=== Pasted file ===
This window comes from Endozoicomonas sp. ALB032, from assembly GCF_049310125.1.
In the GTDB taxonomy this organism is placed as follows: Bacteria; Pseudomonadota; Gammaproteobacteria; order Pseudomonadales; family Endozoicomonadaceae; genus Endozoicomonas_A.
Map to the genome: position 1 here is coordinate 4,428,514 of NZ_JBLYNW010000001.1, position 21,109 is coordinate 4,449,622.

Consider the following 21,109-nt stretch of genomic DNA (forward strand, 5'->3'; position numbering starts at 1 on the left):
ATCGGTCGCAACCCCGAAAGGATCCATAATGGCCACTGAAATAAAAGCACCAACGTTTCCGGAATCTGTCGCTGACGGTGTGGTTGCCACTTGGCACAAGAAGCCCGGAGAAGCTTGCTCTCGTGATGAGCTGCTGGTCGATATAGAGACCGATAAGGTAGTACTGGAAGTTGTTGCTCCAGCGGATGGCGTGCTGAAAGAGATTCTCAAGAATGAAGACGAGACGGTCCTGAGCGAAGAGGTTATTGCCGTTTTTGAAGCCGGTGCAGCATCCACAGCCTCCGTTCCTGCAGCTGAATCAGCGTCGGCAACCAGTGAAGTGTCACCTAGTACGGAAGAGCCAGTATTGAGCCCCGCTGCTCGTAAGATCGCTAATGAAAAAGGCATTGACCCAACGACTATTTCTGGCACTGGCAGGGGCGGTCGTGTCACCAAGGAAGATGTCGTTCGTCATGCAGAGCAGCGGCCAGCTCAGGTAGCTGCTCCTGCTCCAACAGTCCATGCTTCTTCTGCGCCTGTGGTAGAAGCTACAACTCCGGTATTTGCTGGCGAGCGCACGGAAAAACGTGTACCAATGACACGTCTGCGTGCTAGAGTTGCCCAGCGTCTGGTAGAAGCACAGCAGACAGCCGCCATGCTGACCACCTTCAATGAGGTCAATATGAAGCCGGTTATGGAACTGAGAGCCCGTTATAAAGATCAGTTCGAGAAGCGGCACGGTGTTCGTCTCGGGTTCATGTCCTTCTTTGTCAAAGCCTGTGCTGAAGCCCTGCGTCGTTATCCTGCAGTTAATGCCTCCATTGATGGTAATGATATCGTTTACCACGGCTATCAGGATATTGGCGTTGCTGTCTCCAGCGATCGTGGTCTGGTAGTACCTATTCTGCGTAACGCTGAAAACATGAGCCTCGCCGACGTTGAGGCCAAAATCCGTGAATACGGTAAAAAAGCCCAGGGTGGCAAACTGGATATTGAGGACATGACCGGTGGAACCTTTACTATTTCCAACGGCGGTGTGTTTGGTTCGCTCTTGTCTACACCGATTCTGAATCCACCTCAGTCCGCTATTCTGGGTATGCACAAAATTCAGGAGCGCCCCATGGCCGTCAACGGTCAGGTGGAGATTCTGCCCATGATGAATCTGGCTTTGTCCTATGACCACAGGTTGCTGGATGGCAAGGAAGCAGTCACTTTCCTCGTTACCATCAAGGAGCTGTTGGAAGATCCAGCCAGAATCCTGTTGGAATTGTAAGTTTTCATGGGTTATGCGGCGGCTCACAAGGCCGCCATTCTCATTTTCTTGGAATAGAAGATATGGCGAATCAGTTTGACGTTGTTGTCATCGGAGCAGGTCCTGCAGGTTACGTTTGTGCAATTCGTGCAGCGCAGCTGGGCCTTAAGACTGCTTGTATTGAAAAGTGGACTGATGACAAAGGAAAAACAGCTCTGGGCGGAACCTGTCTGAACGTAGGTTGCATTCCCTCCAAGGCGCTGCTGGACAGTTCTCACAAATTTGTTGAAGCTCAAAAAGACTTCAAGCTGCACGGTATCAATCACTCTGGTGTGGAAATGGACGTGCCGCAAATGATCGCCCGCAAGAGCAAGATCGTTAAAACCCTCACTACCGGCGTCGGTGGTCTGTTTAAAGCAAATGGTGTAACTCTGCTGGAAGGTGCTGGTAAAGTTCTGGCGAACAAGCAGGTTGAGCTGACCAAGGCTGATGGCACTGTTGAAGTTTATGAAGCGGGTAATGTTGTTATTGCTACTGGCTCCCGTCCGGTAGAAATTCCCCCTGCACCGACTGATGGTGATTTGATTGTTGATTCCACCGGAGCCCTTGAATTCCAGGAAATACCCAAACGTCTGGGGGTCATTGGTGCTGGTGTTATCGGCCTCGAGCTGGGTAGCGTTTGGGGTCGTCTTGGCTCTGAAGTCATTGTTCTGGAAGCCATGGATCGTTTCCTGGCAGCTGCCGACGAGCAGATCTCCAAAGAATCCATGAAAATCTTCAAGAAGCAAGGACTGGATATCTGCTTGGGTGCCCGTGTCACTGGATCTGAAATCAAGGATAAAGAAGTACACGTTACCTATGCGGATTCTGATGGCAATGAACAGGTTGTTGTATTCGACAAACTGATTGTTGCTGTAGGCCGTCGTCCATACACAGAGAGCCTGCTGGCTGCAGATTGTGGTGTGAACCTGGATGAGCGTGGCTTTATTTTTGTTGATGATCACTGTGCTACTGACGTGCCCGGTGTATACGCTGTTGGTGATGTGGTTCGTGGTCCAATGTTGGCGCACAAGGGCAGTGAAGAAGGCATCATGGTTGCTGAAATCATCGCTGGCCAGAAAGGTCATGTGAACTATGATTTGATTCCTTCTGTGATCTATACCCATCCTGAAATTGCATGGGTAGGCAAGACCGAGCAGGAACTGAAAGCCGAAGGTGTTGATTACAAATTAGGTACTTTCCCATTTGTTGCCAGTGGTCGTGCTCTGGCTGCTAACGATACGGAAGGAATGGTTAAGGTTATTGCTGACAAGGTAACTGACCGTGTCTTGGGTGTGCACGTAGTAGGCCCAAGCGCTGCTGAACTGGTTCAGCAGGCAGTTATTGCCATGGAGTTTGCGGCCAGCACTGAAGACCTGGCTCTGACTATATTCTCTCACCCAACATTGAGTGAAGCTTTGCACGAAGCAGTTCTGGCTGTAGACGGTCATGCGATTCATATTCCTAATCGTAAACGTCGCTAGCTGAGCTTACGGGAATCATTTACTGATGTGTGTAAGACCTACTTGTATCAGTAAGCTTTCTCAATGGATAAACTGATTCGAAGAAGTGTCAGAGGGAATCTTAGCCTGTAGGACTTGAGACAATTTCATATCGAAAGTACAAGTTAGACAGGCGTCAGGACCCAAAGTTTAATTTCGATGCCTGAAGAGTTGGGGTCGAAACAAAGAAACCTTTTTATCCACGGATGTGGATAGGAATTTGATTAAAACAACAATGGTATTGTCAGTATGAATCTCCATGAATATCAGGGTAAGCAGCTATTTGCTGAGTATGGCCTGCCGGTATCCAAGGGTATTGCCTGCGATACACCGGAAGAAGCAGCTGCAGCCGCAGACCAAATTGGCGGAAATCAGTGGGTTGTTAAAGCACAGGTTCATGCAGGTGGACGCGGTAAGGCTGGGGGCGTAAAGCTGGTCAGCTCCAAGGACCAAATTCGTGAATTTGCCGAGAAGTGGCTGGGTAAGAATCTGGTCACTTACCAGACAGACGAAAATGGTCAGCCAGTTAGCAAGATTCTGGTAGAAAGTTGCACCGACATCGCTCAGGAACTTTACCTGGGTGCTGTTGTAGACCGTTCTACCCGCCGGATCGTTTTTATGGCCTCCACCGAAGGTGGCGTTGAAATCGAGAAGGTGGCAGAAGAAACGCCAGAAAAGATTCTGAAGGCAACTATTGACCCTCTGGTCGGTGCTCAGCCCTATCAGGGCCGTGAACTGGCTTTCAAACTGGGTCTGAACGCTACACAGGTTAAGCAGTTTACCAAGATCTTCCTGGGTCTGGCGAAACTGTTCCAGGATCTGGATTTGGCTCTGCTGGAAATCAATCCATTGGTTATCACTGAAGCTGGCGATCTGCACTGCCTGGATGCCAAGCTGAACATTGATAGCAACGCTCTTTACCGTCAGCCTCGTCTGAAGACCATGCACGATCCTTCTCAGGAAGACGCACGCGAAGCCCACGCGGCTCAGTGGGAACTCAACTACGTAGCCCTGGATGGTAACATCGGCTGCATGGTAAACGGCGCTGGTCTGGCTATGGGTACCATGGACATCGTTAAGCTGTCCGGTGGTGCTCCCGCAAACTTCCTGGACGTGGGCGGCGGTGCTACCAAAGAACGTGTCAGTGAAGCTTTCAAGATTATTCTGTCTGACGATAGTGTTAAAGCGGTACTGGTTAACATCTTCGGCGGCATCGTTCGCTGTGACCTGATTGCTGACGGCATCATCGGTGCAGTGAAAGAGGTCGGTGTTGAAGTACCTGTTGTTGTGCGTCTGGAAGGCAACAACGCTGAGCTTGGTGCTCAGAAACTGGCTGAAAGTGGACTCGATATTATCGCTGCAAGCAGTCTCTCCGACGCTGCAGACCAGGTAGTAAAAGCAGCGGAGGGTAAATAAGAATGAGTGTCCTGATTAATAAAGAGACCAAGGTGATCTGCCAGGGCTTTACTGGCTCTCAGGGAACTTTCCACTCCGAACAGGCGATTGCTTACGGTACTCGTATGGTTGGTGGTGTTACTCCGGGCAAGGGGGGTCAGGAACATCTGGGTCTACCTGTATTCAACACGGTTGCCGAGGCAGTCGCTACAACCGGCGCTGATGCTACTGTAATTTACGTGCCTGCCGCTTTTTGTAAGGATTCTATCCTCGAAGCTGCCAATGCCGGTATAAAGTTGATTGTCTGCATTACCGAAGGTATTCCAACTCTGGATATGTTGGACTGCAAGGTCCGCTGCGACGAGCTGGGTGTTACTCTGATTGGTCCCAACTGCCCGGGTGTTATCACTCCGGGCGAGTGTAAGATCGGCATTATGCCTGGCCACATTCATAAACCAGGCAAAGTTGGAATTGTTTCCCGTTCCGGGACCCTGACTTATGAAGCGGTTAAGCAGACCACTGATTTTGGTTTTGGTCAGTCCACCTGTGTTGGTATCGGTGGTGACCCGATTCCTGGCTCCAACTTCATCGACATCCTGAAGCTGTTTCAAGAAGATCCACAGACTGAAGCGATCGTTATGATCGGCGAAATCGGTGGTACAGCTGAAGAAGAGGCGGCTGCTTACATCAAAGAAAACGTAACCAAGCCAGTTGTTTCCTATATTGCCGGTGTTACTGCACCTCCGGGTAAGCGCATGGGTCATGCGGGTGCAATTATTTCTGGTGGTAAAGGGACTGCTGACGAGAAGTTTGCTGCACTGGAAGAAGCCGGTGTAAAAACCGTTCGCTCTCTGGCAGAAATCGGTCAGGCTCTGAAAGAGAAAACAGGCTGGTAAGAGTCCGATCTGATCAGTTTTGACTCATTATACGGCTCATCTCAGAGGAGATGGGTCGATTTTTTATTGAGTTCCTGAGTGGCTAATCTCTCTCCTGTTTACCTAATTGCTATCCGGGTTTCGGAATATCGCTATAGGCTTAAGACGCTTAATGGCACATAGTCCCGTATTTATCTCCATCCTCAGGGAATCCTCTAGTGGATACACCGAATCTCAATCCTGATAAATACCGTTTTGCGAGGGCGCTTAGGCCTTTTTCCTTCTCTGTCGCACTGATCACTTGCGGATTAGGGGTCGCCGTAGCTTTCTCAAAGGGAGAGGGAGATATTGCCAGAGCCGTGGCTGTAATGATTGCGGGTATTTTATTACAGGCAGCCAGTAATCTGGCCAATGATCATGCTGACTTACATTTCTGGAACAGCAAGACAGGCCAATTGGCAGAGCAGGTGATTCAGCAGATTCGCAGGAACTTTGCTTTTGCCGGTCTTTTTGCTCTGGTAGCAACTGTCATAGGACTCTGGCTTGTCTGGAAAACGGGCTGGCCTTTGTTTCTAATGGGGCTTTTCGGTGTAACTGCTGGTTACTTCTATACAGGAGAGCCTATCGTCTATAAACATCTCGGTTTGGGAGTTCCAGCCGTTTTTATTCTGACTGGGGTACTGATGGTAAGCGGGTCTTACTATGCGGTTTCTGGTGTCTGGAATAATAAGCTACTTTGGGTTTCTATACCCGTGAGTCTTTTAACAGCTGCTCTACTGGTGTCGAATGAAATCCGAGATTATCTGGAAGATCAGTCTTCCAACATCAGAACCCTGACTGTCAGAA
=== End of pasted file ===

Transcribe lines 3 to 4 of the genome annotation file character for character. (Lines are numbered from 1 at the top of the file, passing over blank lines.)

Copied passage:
Map to the genome: position 1 here is coordinate 4,428,514 of NZ_JBLYNW010000001.1, position 21,109 is coordinate 4,449,622.

Consider the following 21,109-nt stretch of genomic DNA (forward strand, 5'->3'; position numbering starts at 1 on the left):